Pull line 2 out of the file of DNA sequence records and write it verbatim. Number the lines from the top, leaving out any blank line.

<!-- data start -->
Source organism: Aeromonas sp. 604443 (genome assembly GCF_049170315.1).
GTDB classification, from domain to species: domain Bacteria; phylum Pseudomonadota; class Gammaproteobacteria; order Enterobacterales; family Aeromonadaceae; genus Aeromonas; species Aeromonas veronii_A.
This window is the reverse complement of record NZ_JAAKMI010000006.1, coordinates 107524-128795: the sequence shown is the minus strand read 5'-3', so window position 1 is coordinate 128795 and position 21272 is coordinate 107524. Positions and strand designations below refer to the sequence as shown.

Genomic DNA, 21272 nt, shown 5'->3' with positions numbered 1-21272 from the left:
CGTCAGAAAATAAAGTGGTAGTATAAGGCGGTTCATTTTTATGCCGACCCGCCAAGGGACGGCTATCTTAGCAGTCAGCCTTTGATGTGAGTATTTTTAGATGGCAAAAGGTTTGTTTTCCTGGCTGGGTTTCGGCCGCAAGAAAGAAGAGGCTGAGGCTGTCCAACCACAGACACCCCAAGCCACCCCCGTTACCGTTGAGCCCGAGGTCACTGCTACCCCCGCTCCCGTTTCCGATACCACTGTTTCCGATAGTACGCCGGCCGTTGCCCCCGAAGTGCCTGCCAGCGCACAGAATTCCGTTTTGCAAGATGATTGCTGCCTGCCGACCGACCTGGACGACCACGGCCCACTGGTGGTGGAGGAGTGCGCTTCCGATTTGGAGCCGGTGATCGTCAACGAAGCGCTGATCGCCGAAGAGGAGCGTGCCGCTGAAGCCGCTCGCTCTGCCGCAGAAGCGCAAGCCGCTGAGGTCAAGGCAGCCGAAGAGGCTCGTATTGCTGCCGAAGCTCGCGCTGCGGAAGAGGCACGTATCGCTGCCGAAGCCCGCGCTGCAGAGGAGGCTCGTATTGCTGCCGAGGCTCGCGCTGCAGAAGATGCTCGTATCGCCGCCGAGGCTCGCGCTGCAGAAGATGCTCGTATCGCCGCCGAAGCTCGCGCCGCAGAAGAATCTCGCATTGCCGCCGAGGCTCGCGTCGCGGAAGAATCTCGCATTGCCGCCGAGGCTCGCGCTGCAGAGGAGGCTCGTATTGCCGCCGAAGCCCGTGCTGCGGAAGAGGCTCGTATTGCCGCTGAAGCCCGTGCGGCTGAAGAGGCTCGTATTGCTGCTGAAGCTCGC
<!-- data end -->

GTDB classification, from domain to species: domain Bacteria; phylum Pseudomonadota; class Gammaproteobacteria; order Enterobacterales; family Aeromonadaceae; genus Aeromonas; species Aeromonas veronii_A.